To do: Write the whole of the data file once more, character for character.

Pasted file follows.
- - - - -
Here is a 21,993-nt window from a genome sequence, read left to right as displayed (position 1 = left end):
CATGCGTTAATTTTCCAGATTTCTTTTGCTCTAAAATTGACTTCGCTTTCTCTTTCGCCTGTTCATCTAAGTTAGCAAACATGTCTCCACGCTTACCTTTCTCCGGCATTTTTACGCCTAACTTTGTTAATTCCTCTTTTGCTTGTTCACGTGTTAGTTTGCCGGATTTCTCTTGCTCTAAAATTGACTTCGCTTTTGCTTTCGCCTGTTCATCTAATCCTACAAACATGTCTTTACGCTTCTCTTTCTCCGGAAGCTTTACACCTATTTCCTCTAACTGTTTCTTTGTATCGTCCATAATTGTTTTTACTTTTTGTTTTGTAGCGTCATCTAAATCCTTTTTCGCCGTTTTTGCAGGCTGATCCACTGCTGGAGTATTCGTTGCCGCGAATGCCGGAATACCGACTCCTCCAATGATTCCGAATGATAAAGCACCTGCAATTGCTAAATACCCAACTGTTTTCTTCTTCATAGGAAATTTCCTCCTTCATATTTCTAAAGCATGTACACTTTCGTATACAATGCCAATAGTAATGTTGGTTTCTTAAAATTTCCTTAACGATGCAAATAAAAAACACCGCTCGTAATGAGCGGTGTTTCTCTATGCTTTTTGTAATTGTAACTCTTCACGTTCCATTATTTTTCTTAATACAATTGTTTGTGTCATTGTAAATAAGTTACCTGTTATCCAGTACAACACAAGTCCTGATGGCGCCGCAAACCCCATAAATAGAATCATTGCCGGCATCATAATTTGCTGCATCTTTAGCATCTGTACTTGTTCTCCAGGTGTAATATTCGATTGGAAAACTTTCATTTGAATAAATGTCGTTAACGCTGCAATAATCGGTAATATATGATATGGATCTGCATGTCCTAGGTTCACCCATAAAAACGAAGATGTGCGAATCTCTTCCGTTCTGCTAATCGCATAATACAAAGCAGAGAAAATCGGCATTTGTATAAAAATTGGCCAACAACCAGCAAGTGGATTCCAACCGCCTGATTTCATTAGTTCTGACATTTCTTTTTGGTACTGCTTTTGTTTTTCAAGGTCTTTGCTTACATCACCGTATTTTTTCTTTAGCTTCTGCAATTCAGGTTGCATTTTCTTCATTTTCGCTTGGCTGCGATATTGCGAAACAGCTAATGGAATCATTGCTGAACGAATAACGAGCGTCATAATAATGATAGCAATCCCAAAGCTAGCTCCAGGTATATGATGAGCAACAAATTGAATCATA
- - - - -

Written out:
Here is a 21,993-nt window from a genome sequence, read left to right as displayed (position 1 = left end):
CATGCGTTAATTTTCCAGATTTCTTTTGCTCTAAAATTGACTTCGCTTTCTCTTTCGCCTGTTCATCTAAGTTAGCAAACATGTCTCCACGCTTACCTTTCTCCGGCATTTTTACGCCTAACTTTGTTAATTCCTCTTTTGCTTGTTCACGTGTTAGTTTGCCGGATTTCTCTTGCTCTAAAATTGACTTCGCTTTTGCTTTCGCCTGTTCATCTAATCCTACAAACATGTCTTTACGCTTCTCTTTCTCCGGAAGCTTTACACCTATTTCCTCTAACTGTTTCTTTGTATCGTCCATAATTGTTTTTACTTTTTGTTTTGTAGCGTCATCTAAATCCTTTTTCGCCGTTTTTGCAGGCTGATCCACTGCTGGAGTATTCGTTGCCGCGAATGCCGGAATACCGACTCCTCCAATGATTCCGAATGATAAAGCACCTGCAATTGCTAAATACCCAACTGTTTTCTTCTTCATAGGAAATTTCCTCCTTCATATTTCTAAAGCATGTACACTTTCGTATACAATGCCAATAGTAATGTTGGTTTCTTAAAATTTCCTTAACGATGCAAATAAAAAACACCGCTCGTAATGAGCGGTGTTTCTCTATGCTTTTTGTAATTGTAACTCTTCACGTTCCATTATTTTTCTTAATACAATTGTTTGTGTCATTGTAAATAAGTTACCTGTTATCCAGTACAACACAAGTCCTGATGGCGCCGCAAACCCCATAAATAGAATCATTGCCGGCATCATAATTTGCTGCATCTTTAGCATCTGTACTTGTTCTCCAGGTGTAATATTCGATTGGAAAACTTTCATTTGAATAAATGTCGTTAACGCTGCAATAATCGGTAATATATGATATGGATCTGCATGTCCTAGGTTCACCCATAAAAACGAAGATGTGCGAATCTCTTCCGTTCTGCTAATCGCATAATACAAAGCAGAGAAAATCGGCATTTGTATAAAAATTGGCCAACAACCAGCAAGTGGATTCCAACCGCCTGATTTCATTAGTTCTGACATTTCTTTTTGGTACTGCTTTTGTTTTTCAAGGTCTTTGCTTACATCACCGTATTTTTTCTTTAGCTTCTGCAATTCAGGTTGCATTTTCTTCATTTTCGCTTGGCTGCGATATTGCGAAACAGCTAATGGAATCATTGCTGAACGAATAACGAGCGTCATAATAATGATAGCAATCCCAAAGCTAGCTCCAGGTATATGATGAGCAACAAATTGAATCATA